Sandra Dodd

Think as clearly as possible, and if something sounds wrong, hang back.  Wait for more information.  Check it yourself.  Remember that some people exaggerate or aren't good with numbers or something.

I have two examples today and some commentary.  

Example #1 is that today's Just Add Light had something I wrote a while back, that I found quoted in an e-mail.  It was probably from a discussion in this group.

Playing a video game is not violent. Playing a game is sitting on a couch with a remote control.

Shaming a kid who wants to sit on the couch with a remote control, or somehow
preventing him from playing, is closer to violence than a kid causing the
character he's controlling to shoot an imaginary weapon at some pixels.

Then there was a photo of two children playing a video game, intently, at a gathering in France a few years ago.


By accident, someone responded to me (I think she meant to send it to a spouse or friend):
"What do you think about this?"

I know she didn't mean to send it to me, because I just said what I thought about it.   I don't know whether if she had gone to that link and read the other things linked there (by Deb Lewis, by me and other moms) she still would have asked someone.  

The wildest anti-video-game claim I've heard is that it's the same as actually being in a violent situation, emotionally.  That pretending is the same as doing.

In the opinion of whose orphans or widows?  And violence usually has as much danger for the attacker as the attacked.  Were these game-playing children in real danger?  

Only from gullible parents. 

Parents who want to control their children will fish for and gather justifications for doing so.  A collection of justifications for controlling children will not help unschooling.  That doesn't mean I think children should be encouraged or allowed to do things that endanger themselves, others or the family's continuing right to homeschool.  I think that a parent who wants to believe that video game play IS endangerment will have a harder time seeing and thinking clearly enough to be good unscholers.

I have a second example that I'll put in another e-mail.  It will take some set-up.


Sandra Dodd

The second example was on a page about unschooling young children (maybe it was supposed to be about that) that was recommended as a resource on my facebook discussion group. I went to look at it, since it had been linked there.

I found something very odd, and an exchange ensued:

Page Owner shared Someone else's photo.
September 22 at 7:14pm ·
This is why I'm so unwavering about car safety. You have a 9% chance of getting in an accident every time you leave the house. You never know which time you leave could be that time, so thats why we buckle up every passenger, every time.
[Then there was a sad story in words, not images, of a car crash involving a child, graphic, and followed by "I couldn't not pass it along." PLEASE, EVERYBODY, if something is terrible, don't pass it along. But that's not the point of this Always Learning post.]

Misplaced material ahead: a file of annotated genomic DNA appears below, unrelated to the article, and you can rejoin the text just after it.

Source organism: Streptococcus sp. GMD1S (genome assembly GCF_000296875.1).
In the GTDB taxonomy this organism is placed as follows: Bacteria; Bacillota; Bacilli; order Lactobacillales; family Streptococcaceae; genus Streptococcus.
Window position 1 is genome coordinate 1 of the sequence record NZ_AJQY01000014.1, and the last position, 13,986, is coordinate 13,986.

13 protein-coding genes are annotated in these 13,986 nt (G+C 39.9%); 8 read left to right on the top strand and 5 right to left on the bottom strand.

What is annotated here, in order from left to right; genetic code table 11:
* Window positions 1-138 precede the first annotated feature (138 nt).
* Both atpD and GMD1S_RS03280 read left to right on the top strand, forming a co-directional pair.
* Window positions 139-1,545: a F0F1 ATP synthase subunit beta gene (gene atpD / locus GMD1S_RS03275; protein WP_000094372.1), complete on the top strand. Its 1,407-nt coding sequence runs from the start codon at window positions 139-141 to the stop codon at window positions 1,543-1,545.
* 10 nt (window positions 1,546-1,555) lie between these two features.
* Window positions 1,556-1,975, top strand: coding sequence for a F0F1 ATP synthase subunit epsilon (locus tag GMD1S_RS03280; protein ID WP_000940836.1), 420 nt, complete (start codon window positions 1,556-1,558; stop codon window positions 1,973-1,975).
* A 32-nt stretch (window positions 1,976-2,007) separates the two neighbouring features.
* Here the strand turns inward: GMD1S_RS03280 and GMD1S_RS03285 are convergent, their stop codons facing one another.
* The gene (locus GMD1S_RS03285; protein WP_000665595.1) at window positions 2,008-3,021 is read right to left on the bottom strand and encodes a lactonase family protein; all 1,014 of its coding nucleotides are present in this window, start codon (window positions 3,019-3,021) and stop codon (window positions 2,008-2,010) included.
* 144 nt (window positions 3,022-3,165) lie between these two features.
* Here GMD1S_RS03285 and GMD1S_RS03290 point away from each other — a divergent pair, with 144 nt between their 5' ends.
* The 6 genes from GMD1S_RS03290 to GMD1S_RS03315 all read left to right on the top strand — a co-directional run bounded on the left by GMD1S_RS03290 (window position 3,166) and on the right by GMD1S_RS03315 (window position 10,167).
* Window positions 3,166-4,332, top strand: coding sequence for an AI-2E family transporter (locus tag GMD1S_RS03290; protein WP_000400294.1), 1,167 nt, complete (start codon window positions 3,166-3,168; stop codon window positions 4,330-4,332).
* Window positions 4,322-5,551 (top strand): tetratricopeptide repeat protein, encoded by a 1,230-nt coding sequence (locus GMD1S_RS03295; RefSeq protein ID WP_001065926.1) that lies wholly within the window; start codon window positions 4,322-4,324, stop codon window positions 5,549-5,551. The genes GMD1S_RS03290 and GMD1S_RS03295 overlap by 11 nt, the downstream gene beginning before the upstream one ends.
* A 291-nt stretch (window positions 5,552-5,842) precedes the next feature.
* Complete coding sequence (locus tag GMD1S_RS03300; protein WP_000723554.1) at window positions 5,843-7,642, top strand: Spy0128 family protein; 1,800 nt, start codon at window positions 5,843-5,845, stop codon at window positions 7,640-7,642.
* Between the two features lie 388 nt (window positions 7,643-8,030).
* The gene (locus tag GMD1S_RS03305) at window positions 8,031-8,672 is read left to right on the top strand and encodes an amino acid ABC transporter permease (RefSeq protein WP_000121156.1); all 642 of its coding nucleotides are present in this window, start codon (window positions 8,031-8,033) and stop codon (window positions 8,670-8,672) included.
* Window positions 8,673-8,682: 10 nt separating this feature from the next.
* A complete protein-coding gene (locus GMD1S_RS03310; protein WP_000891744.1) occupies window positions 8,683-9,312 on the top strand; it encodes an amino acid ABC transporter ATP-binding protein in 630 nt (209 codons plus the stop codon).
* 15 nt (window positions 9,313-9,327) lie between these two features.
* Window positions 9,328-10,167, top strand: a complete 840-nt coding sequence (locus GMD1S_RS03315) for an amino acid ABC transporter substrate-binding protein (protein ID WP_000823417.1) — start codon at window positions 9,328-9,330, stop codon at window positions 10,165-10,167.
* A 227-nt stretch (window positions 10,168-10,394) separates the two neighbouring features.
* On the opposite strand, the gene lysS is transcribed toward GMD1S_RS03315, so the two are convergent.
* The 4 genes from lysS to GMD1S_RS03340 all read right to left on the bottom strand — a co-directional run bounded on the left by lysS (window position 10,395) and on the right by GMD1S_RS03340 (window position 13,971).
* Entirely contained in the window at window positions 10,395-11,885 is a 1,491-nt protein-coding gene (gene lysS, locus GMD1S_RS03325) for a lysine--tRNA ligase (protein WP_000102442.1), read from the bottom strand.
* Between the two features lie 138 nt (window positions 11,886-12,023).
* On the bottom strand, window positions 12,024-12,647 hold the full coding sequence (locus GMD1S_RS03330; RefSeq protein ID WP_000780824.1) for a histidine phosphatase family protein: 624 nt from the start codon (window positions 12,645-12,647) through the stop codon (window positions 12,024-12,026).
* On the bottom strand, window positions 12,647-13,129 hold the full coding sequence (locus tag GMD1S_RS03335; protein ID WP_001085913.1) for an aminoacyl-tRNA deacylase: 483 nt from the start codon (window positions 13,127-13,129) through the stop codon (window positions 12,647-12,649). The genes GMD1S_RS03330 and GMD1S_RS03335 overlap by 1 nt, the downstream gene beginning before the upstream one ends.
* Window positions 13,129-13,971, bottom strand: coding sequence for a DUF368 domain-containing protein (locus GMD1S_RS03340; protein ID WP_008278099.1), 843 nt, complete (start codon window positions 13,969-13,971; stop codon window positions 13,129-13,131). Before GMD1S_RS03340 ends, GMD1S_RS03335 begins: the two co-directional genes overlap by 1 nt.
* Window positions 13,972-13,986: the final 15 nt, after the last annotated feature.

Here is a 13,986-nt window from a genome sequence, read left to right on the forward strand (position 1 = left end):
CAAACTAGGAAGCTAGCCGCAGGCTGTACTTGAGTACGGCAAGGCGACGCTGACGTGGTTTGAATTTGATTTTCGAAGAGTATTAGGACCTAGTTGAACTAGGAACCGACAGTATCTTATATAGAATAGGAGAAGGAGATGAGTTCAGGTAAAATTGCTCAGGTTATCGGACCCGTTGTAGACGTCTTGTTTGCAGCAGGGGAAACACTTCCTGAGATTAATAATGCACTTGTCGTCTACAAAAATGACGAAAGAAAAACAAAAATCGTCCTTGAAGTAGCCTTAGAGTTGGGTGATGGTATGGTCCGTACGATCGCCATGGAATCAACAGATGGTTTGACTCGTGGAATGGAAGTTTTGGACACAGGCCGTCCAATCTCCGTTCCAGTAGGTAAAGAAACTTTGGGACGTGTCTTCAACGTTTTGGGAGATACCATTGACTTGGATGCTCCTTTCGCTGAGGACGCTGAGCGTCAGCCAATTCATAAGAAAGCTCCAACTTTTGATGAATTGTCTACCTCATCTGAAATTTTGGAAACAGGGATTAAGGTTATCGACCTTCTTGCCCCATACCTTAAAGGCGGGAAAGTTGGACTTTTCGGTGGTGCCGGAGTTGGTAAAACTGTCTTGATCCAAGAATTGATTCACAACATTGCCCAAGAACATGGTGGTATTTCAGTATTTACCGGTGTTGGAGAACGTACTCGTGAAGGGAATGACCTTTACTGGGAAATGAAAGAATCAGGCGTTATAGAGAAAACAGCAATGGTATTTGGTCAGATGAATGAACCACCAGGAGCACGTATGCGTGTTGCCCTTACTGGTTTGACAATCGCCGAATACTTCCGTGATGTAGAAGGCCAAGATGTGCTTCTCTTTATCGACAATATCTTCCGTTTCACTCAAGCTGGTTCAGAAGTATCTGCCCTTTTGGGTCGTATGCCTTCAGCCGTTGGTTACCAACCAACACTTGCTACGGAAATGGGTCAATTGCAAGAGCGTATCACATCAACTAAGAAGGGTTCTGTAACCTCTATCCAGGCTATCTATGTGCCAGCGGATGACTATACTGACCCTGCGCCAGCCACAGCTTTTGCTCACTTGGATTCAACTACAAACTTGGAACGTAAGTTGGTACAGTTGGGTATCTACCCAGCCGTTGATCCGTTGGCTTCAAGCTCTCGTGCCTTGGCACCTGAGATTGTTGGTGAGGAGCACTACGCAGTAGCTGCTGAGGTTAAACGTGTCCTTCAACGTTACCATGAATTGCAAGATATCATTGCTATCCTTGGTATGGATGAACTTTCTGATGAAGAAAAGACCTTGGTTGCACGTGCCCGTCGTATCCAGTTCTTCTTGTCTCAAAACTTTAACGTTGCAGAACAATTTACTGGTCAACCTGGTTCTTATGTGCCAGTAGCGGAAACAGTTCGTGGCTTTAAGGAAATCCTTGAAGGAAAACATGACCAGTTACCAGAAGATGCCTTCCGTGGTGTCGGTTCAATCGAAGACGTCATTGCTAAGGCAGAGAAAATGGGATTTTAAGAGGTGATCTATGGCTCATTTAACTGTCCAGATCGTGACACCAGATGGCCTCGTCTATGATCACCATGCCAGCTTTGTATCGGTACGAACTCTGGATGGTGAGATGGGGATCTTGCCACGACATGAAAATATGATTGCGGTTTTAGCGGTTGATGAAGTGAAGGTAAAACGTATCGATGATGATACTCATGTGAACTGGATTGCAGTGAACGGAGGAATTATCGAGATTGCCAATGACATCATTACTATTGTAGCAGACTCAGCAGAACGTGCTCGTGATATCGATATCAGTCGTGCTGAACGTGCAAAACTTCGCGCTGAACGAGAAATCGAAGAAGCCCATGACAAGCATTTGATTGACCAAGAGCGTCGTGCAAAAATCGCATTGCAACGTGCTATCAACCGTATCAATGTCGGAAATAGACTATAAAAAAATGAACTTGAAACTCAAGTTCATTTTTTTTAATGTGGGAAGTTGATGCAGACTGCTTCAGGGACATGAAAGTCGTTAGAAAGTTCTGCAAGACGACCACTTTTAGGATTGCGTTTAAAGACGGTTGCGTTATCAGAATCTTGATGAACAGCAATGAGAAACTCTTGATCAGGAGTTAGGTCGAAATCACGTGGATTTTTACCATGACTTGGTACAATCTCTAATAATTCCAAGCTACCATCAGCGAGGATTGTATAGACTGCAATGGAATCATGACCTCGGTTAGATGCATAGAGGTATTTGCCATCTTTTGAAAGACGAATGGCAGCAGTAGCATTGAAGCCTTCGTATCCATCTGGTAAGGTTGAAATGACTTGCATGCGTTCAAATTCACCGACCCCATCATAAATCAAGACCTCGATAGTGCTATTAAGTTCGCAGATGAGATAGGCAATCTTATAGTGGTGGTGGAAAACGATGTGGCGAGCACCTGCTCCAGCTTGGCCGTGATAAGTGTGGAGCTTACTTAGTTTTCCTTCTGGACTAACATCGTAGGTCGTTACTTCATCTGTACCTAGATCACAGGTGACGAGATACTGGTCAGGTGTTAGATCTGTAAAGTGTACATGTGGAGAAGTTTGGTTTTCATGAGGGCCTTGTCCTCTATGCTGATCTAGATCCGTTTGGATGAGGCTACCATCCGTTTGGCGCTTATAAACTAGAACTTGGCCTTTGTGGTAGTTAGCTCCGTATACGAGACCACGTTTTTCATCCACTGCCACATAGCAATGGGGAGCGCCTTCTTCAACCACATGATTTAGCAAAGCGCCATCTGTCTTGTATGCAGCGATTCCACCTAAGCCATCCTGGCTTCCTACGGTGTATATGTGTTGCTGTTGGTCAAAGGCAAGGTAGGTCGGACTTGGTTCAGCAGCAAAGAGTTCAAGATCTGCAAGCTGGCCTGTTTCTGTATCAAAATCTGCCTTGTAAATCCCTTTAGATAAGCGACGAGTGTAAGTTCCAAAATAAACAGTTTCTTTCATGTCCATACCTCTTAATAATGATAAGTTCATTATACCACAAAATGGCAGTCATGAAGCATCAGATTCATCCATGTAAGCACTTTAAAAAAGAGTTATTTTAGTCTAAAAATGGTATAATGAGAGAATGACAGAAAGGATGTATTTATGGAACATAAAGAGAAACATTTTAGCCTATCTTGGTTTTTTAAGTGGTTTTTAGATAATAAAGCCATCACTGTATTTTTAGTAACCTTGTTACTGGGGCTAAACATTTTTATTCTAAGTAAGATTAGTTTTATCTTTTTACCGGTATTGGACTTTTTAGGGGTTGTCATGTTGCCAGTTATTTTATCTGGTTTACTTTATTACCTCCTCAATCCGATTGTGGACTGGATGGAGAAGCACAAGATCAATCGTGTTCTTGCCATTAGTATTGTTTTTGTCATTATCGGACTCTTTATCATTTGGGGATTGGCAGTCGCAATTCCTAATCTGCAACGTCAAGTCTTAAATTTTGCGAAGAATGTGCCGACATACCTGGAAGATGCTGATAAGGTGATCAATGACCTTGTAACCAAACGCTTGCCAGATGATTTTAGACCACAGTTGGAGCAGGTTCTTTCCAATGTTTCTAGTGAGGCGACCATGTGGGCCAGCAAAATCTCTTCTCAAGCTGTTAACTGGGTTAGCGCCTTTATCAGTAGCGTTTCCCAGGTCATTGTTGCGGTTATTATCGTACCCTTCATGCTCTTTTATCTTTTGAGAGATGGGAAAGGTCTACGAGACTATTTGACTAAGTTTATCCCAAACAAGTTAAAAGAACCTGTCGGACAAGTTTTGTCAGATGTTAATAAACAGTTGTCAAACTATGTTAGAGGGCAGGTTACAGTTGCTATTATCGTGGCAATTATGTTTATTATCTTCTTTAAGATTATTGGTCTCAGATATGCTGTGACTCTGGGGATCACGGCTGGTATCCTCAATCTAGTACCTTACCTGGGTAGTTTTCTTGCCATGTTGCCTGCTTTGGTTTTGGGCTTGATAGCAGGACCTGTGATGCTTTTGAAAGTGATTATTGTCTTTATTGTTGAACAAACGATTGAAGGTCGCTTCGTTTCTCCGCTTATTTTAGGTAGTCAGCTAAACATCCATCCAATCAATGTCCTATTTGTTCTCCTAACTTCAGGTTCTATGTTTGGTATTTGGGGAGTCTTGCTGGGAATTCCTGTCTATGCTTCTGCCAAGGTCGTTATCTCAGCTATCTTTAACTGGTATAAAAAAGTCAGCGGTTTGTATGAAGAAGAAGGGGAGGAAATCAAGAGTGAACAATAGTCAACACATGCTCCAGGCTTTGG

I know Child Passenger Safety Week is now over, but this was posted on a private group (with permission to share) this morning. I couldn't not pass it along.

Every Ride. Seriously. Every Ride.

I know most of you (my friends) just pass this stuff over, but please take a moment to read this. And if you've ever wondered whether something I posted about proper use of a child restraint or seat belt was directed at you and a photo you shared, it probably was. I try to bite my tongue and look the other way most of the time, but I honestly care about your kids and I know you do too, but like this dad, you believe it's "ok" - either you don't realize the kids' belts aren't on correctly or you don't believe it is going to make a difference for "this one ride."

Guys. It matters. Please contact me. I can help. Most adults don't even wear their seat belts correctly. And it's even more complicated for kids, because the seat belts weren't built for them.

The child mentioned will probably be OK. Last word from the parents is that he's got stitches in his head and they're sending him for a CT scan as a precaution. If he'd been properly restrained, it's unlikely he would have had so much as a scratch or a bruise. As it is, they still haven't totally ruled out brain damage yet.

• Someone and 53 others like this.
• Someone wrote: THAT is why we do the 5 point harness. Every time

Someone: My son is 4 years old and RFing in a 5 point harness and will stay that way until he is 45 lbs which is the max weight for his carseat RFing. He will then be FFing in a 5 point harness until 80 lbs of he out grows his carseat. Safety first alwaysgor my son!
• [Two more, sad story, car wreck, agreement]